Bernie Schwartz has an interesting history, releasing two 45s on the Tide label as Don Atello, including “Questions I Can’t Answer” which you may remember from Boulders vol. 7. He then released “Her Name Is Melody” / “I Go to Sleep” as Adrian Pride on Warner Bros 5867. After writing for the East Side Kids, the Yellow Payges and Power, he formed the Comfortable Chair who had the excellent single “Be Me” plus and LP on Ode, and his own LP The Wheel on CoBurt.
Jimmy Greenspoon seems to have left the group at some point in 1967. In June, he released a 45 as Boystown “Hello Mr. Sun” / “End of the Line” with Michael Lloyd who had just left the West Coast Pop Art Experimental Band. Around this time he moved to Denver for close to a year before returning and forming Three Dog Night.
I’m not sure if Jimmy Greenspoon was still with the group in October, 1967 when they put out their next single on Valhalla 672, which features Jimmy’s original “Listen to the Wise Man” plus a song by Doud and Madrid “Little Bird”. Both sides feature strings and pop production by Larry Tamblyn of the Standells. Publishing by Kim Fowley Music and Padua Music, BMI.
Valhalla also released 45s by the Sunday Funnies (“A Pindaric Ode” / “Whatcha Gonna Do”) and the Vikings (“Boo-Hoo-Hoo” / “Lonely Prisoner”).
Danny Belsky also seems to have left in 1967, being replaced by David Potter from the Bushmen and Euphoria.
By January, 1968, according to one article I found, the members were:
Joe Madrid – lead vocals
David Doud – guitar
Mike Doud – bass
David Potter – drums
This group recorded their LP The Tiger And The Lamb on Uni 73032 in 1968. Buzz Clifford and Dan Moore, both formerly of Hamilton Streetcar, produced the album. Clifford and Moore also contributed songs, along with John Fleck of the Standells and Wesley Watt of Euphoria. Dave Potter and David Doud each contributed one original composition. One single was taken from the album, David Doud’s “Taking The Time” backed with Fleck’s “Is My Love Strong” for UNI 55105 in early 1969.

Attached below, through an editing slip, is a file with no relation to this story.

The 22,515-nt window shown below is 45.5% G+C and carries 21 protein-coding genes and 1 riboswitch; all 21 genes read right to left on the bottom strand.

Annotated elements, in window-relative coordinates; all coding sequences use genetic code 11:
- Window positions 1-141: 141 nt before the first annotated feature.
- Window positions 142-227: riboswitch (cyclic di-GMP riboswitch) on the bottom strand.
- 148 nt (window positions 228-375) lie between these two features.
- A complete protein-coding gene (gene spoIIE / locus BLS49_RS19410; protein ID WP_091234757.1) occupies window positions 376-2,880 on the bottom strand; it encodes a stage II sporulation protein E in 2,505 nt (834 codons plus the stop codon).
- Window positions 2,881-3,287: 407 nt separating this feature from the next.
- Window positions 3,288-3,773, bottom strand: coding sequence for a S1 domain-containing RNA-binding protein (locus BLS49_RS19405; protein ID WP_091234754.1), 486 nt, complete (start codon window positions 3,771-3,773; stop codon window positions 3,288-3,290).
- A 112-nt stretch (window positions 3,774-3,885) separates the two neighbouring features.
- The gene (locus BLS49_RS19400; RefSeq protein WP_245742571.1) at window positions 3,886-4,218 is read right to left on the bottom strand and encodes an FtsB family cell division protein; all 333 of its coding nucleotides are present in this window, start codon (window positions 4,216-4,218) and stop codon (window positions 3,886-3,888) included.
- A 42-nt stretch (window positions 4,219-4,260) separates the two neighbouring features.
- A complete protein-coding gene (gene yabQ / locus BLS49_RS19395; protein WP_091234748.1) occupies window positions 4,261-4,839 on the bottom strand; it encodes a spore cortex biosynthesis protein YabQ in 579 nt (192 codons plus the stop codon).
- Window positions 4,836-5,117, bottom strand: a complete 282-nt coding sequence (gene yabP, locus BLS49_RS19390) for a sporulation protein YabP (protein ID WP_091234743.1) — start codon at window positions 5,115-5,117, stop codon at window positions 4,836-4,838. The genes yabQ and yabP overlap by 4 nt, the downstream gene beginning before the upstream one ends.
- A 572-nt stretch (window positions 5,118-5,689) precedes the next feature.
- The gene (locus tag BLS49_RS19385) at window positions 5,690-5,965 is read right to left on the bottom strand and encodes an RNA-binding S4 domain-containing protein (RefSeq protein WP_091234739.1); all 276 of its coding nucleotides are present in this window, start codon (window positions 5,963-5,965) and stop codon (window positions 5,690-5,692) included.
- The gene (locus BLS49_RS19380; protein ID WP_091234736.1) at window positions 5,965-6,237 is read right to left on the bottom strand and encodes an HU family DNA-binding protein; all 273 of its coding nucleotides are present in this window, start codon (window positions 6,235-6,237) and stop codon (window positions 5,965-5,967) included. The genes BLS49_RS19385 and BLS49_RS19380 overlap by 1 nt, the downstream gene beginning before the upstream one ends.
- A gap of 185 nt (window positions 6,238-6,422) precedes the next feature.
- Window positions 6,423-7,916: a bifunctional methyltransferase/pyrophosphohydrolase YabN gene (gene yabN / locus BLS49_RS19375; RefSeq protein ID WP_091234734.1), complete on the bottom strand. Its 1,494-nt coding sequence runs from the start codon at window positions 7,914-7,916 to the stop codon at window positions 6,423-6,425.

Around October of 1968 a 45 turns up under the name Gladstone, “Pitter Patter” / “Gone By Day” on Kirk Record Co KR-5002. Under the artist name is “Tracks by EAST SIDE KIDS” and D.F. Potter (David Potter) is one of the producers along with Gregory and Gladstone. Both sides were written by Gladstone but published by different companies, Song & Dance Music BMI and Rockliffe Music BMI.
Alex Palao wrote to me: “The Gladstone on Kirk was an LA-based singer named Gary Gladstone, [who] cut an earlier(?), way better version of Gone By Day at Original Sound, along with other stuff. Not the same as the A&M / San Jose group of Otherside/Bogus Thunder lineage.”
I wouldn’t necessarily link this single to the East Side Kids except for the producer, Lee Michaels, whose album Carnival of Life included Wesley Watt and David Potter. However, one source lists this Gladstone band as from San Jose, CA, with members Alan Graham (vocals, bass), Ned Torney (guitar, keyboards, vocals), Ken Matthew (drums, vocals) and Jim Sawyers (guitar). Torney, Matthew and Sawyers had been in the Other Side, who had one fine single on Brent in Nov. 1965, “Streetcar” / “Walking Down the Road”. By 1969 they had been playing with Al Graham as Bogus Thunder (possibly with Wayne Paulsen on guitar instead of Jim Sawyers – sources differ).
No connection to the early ’70s band called Gladstone from Tyler, Texas that recorded on ABC and Probe.
I don’t know how the band ended, or what most of the group did afterwards. David Potter joined Endle St. Cloud, with whom he formed Potter St. Cloud. He was also a session drummer. He passed away in 2011. I believe the Doud brothers are both gone too.
In November 2015 I wrote an article about Euphoria detailing more of these connections.
Photos from Hollywood A Go Go, contributed by Danny Belsky.
Info on Bernie Schwartz from http://topshelfoldies.org/tide_edit_records.htm. Thank you to Peter Aaron for suggesting the Gladstone singles.